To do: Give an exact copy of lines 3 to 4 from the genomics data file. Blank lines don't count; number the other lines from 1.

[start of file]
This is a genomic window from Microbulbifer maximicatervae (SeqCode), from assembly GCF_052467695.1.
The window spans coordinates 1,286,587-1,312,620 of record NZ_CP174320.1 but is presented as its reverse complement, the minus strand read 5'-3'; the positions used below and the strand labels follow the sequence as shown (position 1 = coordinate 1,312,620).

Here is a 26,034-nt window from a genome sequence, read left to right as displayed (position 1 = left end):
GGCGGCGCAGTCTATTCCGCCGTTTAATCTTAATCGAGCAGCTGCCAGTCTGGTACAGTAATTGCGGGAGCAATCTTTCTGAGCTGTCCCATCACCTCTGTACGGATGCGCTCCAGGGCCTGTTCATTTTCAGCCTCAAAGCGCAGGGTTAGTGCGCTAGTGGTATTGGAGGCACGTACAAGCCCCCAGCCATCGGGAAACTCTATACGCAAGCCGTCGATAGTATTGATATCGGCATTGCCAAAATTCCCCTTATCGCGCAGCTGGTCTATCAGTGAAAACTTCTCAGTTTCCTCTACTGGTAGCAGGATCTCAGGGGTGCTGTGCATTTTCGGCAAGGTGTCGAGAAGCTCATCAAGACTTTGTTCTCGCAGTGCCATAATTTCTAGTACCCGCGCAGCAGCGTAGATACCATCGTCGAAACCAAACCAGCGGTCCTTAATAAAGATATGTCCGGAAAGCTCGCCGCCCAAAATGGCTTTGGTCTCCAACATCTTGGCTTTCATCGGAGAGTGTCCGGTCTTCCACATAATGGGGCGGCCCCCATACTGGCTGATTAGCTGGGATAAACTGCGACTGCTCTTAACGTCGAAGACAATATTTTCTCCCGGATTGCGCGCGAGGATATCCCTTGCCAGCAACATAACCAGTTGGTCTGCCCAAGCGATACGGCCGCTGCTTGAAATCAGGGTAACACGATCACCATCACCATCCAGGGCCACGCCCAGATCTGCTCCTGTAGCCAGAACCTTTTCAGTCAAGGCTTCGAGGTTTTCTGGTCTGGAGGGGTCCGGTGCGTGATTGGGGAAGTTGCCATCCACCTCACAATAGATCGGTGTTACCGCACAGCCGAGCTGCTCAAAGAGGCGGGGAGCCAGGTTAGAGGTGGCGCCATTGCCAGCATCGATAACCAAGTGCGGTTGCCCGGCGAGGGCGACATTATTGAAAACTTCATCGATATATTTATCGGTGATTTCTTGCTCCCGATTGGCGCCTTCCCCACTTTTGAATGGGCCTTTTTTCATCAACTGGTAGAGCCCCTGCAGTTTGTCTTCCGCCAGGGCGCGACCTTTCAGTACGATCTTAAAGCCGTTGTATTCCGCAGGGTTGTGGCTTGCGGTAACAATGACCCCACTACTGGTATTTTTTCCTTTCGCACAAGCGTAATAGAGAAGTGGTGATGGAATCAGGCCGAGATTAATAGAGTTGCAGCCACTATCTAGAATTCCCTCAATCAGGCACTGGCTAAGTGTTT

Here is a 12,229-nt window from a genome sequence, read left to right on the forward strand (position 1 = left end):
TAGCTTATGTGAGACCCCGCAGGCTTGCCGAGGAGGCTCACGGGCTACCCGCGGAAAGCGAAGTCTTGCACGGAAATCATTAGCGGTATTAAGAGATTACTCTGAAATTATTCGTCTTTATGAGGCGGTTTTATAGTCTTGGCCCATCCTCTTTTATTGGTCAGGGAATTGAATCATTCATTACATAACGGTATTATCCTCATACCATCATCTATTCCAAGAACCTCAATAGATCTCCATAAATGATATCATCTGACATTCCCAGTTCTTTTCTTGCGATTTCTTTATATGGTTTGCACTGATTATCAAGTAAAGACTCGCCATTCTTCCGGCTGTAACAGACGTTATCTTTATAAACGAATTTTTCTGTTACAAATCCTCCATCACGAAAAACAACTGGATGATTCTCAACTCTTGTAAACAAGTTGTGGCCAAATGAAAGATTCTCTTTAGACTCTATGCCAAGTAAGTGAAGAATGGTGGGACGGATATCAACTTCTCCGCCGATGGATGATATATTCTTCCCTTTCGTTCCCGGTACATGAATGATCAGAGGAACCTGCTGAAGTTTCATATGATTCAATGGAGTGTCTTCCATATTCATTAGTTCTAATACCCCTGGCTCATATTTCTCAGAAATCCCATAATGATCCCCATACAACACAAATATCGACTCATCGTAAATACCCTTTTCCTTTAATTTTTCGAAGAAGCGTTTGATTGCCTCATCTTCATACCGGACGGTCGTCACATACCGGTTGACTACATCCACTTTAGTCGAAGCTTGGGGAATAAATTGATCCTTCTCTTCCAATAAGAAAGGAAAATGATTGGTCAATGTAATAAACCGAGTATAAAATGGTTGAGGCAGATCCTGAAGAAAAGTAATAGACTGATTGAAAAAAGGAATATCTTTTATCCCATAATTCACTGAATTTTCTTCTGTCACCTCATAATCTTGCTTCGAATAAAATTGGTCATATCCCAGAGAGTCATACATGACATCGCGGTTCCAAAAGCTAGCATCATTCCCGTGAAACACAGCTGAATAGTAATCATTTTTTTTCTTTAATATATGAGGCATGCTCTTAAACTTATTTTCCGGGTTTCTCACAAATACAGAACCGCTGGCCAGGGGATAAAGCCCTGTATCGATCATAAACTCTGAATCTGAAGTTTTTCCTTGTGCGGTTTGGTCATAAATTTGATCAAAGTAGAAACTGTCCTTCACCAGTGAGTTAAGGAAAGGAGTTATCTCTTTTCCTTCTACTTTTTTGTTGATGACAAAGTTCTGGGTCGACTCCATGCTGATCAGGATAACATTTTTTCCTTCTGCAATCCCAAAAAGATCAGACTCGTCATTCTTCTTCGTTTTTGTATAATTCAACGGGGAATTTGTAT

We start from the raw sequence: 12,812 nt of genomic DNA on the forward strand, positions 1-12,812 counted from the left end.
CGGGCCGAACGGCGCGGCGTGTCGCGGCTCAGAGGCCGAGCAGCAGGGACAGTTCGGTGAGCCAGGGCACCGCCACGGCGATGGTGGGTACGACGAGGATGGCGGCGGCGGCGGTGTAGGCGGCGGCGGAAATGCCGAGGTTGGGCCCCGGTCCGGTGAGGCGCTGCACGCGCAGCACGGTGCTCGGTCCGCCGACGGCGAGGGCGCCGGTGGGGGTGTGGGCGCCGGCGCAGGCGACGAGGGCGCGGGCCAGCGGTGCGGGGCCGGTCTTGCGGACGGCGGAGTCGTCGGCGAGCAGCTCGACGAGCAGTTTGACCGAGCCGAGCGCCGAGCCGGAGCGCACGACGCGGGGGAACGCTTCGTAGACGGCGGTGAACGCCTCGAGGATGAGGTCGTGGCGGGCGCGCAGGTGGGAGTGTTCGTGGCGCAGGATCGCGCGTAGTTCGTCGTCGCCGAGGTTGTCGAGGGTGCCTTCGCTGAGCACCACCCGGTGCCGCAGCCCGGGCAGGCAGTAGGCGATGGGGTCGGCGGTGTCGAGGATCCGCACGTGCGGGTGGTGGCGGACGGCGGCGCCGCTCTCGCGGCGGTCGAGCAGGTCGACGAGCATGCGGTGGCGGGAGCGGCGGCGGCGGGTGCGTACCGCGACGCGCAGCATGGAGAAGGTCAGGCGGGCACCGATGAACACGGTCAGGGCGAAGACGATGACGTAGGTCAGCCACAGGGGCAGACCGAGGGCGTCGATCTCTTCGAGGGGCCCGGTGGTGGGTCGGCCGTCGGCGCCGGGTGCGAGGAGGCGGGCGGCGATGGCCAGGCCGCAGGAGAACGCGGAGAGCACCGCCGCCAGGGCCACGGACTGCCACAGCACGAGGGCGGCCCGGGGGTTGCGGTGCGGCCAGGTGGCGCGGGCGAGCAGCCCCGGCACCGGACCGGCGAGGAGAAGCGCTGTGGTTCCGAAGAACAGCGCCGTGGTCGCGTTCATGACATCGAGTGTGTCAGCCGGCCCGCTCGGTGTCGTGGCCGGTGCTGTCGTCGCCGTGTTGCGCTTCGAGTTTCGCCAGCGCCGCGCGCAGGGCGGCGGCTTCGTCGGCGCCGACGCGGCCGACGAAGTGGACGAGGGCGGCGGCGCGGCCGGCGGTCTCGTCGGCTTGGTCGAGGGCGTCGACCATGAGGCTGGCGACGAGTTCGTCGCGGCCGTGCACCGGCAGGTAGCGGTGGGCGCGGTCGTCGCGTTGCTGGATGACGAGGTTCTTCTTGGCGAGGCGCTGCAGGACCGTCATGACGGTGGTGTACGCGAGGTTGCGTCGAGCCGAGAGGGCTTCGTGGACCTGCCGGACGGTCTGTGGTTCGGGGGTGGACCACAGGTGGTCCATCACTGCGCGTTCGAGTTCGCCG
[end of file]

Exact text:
Here is a 26,034-nt window from a genome sequence, read left to right as displayed (position 1 = left end):
GGCGGCGCAGTCTATTCCGCCGTTTAATCTTAATCGAGCAGCTGCCAGTCTGGTACAGTAATTGCGGGAGCAATCTTTCTGAGCTGTCCCATCACCTCTGTACGGATGCGCTCCAGGGCCTGTTCATTTTCAGCCTCAAAGCGCAGGGTTAGTGCGCTAGTGGTATTGGAGGCACGTACAAGCCCCCAGCCATCGGGAAACTCTATACGCAAGCCGTCGATAGTATTGATATCGGCATTGCCAAAATTCCCCTTATCGCGCAGCTGGTCTATCAGTGAAAACTTCTCAGTTTCCTCTACTGGTAGCAGGATCTCAGGGGTGCTGTGCATTTTCGGCAAGGTGTCGAGAAGCTCATCAAGACTTTGTTCTCGCAGTGCCATAATTTCTAGTACCCGCGCAGCAGCGTAGATACCATCGTCGAAACCAAACCAGCGGTCCTTAATAAAGATATGTCCGGAAAGCTCGCCGCCCAAAATGGCTTTGGTCTCCAACATCTTGGCTTTCATCGGAGAGTGTCCGGTCTTCCACATAATGGGGCGGCCCCCATACTGGCTGATTAGCTGGGATAAACTGCGACTGCTCTTAACGTCGAAGACAATATTTTCTCCCGGATTGCGCGCGAGGATATCCCTTGCCAGCAACATAACCAGTTGGTCTGCCCAAGCGATACGGCCGCTGCTTGAAATCAGGGTAACACGATCACCATCACCATCCAGGGCCACGCCCAGATCTGCTCCTGTAGCCAGAACCTTTTCAGTCAAGGCTTCGAGGTTTTCTGGTCTGGAGGGGTCCGGTGCGTGATTGGGGAAGTTGCCATCCACCTCACAATAGATCGGTGTTACCGCACAGCCGAGCTGCTCAAAGAGGCGGGGAGCCAGGTTAGAGGTGGCGCCATTGCCAGCATCGATAACCAAGTGCGGTTGCCCGGCGAGGGCGACATTATTGAAAACTTCATCGATATATTTATCGGTGATTTCTTGCTCCCGATTGGCGCCTTCCCCACTTTTGAATGGGCCTTTTTTCATCAACTGGTAGAGCCCCTGCAGTTTGTCTTCCGCCAGGGCGCGACCTTTCAGTACGATCTTAAAGCCGTTGTATTCCGCAGGGTTGTGGCTTGCGGTAACAATGACCCCACTACTGGTATTTTTTCCTTTCGCACAAGCGTAATAGAGAAGTGGTGATGGAATCAGGCCGAGATTAATAGAGTTGCAGCCACTATCTAGAATTCCCTCAATCAGGCACTGGCTAAGTGTTT